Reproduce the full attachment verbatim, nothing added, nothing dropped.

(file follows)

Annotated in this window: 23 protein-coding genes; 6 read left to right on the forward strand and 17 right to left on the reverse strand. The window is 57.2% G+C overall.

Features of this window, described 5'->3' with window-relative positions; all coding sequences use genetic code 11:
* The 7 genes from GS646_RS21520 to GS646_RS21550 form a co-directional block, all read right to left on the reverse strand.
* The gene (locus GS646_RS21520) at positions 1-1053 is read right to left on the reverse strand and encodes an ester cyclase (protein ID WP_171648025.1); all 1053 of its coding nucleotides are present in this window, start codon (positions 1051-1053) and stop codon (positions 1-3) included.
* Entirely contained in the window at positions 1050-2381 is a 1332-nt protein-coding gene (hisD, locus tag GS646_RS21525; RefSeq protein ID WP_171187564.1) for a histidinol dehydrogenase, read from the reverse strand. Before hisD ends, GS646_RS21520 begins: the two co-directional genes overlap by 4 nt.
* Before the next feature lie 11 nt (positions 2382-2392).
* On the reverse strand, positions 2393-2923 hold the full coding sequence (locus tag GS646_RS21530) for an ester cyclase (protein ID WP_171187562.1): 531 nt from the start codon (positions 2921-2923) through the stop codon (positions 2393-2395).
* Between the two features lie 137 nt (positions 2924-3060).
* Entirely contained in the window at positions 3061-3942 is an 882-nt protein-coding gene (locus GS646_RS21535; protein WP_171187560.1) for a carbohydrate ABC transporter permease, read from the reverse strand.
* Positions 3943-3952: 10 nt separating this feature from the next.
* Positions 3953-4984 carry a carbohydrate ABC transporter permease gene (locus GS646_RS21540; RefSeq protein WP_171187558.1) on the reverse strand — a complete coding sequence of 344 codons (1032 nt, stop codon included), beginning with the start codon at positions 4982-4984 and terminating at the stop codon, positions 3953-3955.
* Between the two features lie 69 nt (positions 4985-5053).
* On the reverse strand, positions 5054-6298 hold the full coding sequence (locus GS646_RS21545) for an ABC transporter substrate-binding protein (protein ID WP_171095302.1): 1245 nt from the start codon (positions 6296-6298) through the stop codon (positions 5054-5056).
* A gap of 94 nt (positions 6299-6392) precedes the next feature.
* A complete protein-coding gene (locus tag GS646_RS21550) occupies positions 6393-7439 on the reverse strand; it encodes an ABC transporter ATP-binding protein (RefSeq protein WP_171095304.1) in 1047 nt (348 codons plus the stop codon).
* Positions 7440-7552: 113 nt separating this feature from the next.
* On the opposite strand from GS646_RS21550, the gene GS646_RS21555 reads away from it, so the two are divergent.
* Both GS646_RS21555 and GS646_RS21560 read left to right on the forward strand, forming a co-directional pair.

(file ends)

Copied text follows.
Annotated in this window: 23 protein-coding genes; 6 read left to right on the forward strand and 17 right to left on the reverse strand. The window is 57.2% G+C overall.

Features of this window, described 5'->3' with window-relative positions; all coding sequences use genetic code 11:
* The 7 genes from GS646_RS21520 to GS646_RS21550 form a co-directional block, all read right to left on the reverse strand.
* The gene (locus GS646_RS21520) at positions 1-1053 is read right to left on the reverse strand and encodes an ester cyclase (protein ID WP_171648025.1); all 1053 of its coding nucleotides are present in this window, start codon (positions 1051-1053) and stop codon (positions 1-3) included.
* Entirely contained in the window at positions 1050-2381 is a 1332-nt protein-coding gene (hisD, locus tag GS646_RS21525; RefSeq protein ID WP_171187564.1) for a histidinol dehydrogenase, read from the reverse strand. Before hisD ends, GS646_RS21520 begins: the two co-directional genes overlap by 4 nt.
* Before the next feature lie 11 nt (positions 2382-2392).
* On the reverse strand, positions 2393-2923 hold the full coding sequence (locus tag GS646_RS21530) for an ester cyclase (protein ID WP_171187562.1): 531 nt from the start codon (positions 2921-2923) through the stop codon (positions 2393-2395).
* Between the two features lie 137 nt (positions 2924-3060).
* Entirely contained in the window at positions 3061-3942 is an 882-nt protein-coding gene (locus GS646_RS21535; protein WP_171187560.1) for a carbohydrate ABC transporter permease, read from the reverse strand.
* Positions 3943-3952: 10 nt separating this feature from the next.
* Positions 3953-4984 carry a carbohydrate ABC transporter permease gene (locus GS646_RS21540; RefSeq protein WP_171187558.1) on the reverse strand — a complete coding sequence of 344 codons (1032 nt, stop codon included), beginning with the start codon at positions 4982-4984 and terminating at the stop codon, positions 3953-3955.
* Between the two features lie 69 nt (positions 4985-5053).
* On the reverse strand, positions 5054-6298 hold the full coding sequence (locus GS646_RS21545) for an ABC transporter substrate-binding protein (protein ID WP_171095302.1): 1245 nt from the start codon (positions 6296-6298) through the stop codon (positions 5054-5056).
* A gap of 94 nt (positions 6299-6392) precedes the next feature.
* A complete protein-coding gene (locus tag GS646_RS21550) occupies positions 6393-7439 on the reverse strand; it encodes an ABC transporter ATP-binding protein (RefSeq protein WP_171095304.1) in 1047 nt (348 codons plus the stop codon).
* Positions 7440-7552: 113 nt separating this feature from the next.
* On the opposite strand from GS646_RS21550, the gene GS646_RS21555 reads away from it, so the two are divergent.
* Both GS646_RS21555 and GS646_RS21560 read left to right on the forward strand, forming a co-directional pair.